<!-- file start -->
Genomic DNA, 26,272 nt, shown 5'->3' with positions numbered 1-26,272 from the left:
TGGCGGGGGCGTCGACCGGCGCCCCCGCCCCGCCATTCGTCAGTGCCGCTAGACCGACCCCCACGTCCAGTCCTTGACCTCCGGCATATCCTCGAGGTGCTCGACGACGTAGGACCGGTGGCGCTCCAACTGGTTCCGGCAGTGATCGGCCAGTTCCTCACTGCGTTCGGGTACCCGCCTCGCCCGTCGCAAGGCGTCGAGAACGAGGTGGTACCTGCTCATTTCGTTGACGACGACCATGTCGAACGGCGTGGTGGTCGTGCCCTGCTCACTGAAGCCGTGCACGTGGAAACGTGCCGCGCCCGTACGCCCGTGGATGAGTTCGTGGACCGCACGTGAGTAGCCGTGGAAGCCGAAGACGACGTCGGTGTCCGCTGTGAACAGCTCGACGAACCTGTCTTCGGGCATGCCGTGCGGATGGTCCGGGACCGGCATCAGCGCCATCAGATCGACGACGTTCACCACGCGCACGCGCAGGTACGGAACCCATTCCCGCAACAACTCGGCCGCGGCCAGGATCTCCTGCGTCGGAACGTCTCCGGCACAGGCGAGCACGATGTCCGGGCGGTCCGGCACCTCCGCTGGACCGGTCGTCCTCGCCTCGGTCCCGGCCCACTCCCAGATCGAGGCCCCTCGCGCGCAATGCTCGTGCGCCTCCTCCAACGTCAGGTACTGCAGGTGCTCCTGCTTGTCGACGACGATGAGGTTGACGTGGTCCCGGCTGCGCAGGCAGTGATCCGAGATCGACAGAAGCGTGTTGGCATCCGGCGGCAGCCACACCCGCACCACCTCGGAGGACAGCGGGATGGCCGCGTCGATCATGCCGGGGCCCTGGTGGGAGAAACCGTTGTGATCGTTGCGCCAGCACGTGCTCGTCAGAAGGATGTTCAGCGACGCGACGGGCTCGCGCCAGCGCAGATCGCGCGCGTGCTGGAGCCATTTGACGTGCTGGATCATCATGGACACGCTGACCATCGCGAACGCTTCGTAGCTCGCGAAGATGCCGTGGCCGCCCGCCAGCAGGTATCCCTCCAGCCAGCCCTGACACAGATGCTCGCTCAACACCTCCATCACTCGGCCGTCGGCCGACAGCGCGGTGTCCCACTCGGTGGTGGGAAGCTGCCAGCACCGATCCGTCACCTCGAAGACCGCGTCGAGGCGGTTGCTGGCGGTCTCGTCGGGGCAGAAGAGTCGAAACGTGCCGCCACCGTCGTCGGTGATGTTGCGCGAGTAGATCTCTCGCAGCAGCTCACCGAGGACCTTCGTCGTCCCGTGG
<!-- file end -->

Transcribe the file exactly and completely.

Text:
Genomic DNA, 26,272 nt, shown 5'->3' with positions numbered 1-26,272 from the left:
TGGCGGGGGCGTCGACCGGCGCCCCCGCCCCGCCATTCGTCAGTGCCGCTAGACCGACCCCCACGTCCAGTCCTTGACCTCCGGCATATCCTCGAGGTGCTCGACGACGTAGGACCGGTGGCGCTCCAACTGGTTCCGGCAGTGATCGGCCAGTTCCTCACTGCGTTCGGGTACCCGCCTCGCCCGTCGCAAGGCGTCGAGAACGAGGTGGTACCTGCTCATTTCGTTGACGACGACCATGTCGAACGGCGTGGTGGTCGTGCCCTGCTCACTGAAGCCGTGCACGTGGAAACGTGCCGCGCCCGTACGCCCGTGGATGAGTTCGTGGACCGCACGTGAGTAGCCGTGGAAGCCGAAGACGACGTCGGTGTCCGCTGTGAACAGCTCGACGAACCTGTCTTCGGGCATGCCGTGCGGATGGTCCGGGACCGGCATCAGCGCCATCAGATCGACGACGTTCACCACGCGCACGCGCAGGTACGGAACCCATTCCCGCAACAACTCGGCCGCGGCCAGGATCTCCTGCGTCGGAACGTCTCCGGCACAGGCGAGCACGATGTCCGGGCGGTCCGGCACCTCCGCTGGACCGGTCGTCCTCGCCTCGGTCCCGGCCCACTCCCAGATCGAGGCCCCTCGCGCGCAATGCTCGTGCGCCTCCTCCAACGTCAGGTACTGCAGGTGCTCCTGCTTGTCGACGACGATGAGGTTGACGTGGTCCCGGCTGCGCAGGCAGTGATCCGAGATCGACAGAAGCGTGTTGGCATCCGGCGGCAGCCACACCCGCACCACCTCGGAGGACAGCGGGATGGCCGCGTCGATCATGCCGGGGCCCTGGTGGGAGAAACCGTTGTGATCGTTGCGCCAGCACGTGCTCGTCAGAAGGATGTTCAGCGACGCGACGGGCTCGCGCCAGCGCAGATCGCGCGCGTGCTGGAGCCATTTGACGTGCTGGATCATCATGGACACGCTGACCATCGCGAACGCTTCGTAGCTCGCGAAGATGCCGTGGCCGCCCGCCAGCAGGTATCCCTCCAGCCAGCCCTGACACAGATGCTCGCTCAACACCTCCATCACTCGGCCGTCGGCCGACAGCGCGGTGTCCCACTCGGTGGTGGGAAGCTGCCAGCACCGATCCGTCACCTCGAAGACCGCGTCGAGGCGGTTGCTGGCGGTCTCGTCGGGGCAGAAGAGTCGAAACGTGCCGCCACCGTCGTCGGTGATGTTGCGCGAGTAGATCTCTCGCAGCAGCTCACCGAGGACCTTCGTCGTCCCGTGG